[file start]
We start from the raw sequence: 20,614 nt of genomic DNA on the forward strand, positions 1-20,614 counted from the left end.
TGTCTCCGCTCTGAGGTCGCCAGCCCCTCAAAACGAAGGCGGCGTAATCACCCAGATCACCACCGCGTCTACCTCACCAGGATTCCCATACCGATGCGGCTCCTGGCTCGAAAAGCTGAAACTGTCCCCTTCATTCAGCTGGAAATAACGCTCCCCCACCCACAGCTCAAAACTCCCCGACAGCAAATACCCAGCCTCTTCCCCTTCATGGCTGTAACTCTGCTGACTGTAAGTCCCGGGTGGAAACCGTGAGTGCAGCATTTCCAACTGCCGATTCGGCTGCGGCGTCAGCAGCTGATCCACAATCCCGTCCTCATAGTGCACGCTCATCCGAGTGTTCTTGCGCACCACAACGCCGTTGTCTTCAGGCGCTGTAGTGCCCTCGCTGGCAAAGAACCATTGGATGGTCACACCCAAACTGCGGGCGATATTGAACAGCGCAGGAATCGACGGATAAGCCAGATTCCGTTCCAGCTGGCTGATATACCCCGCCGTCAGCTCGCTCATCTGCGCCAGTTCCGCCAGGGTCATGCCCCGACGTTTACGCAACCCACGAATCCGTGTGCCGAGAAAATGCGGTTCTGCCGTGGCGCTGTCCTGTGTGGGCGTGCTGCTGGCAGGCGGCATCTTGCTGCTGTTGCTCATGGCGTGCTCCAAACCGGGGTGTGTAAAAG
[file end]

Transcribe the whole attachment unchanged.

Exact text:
We start from the raw sequence: 20,614 nt of genomic DNA on the forward strand, positions 1-20,614 counted from the left end.
TGTCTCCGCTCTGAGGTCGCCAGCCCCTCAAAACGAAGGCGGCGTAATCACCCAGATCACCACCGCGTCTACCTCACCAGGATTCCCATACCGATGCGGCTCCTGGCTCGAAAAGCTGAAACTGTCCCCTTCATTCAGCTGGAAATAACGCTCCCCCACCCACAGCTCAAAACTCCCCGACAGCAAATACCCAGCCTCTTCCCCTTCATGGCTGTAACTCTGCTGACTGTAAGTCCCGGGTGGAAACCGTGAGTGCAGCATTTCCAACTGCCGATTCGGCTGCGGCGTCAGCAGCTGATCCACAATCCCGTCCTCATAGTGCACGCTCATCCGAGTGTTCTTGCGCACCACAACGCCGTTGTCTTCAGGCGCTGTAGTGCCCTCGCTGGCAAAGAACCATTGGATGGTCACACCCAAACTGCGGGCGATATTGAACAGCGCAGGAATCGACGGATAAGCCAGATTCCGTTCCAGCTGGCTGATATACCCCGCCGTCAGCTCGCTCATCTGCGCCAGTTCCGCCAGGGTCATGCCCCGACGTTTACGCAACCCACGAATCCGTGTGCCGAGAAAATGCGGTTCTGCCGTGGCGCTGTCCTGTGTGGGCGTGCTGCTGGCAGGCGGCATCTTGCTGCTGTTGCTCATGGCGTGCTCCAAACCGGGGTGTGTAAAAG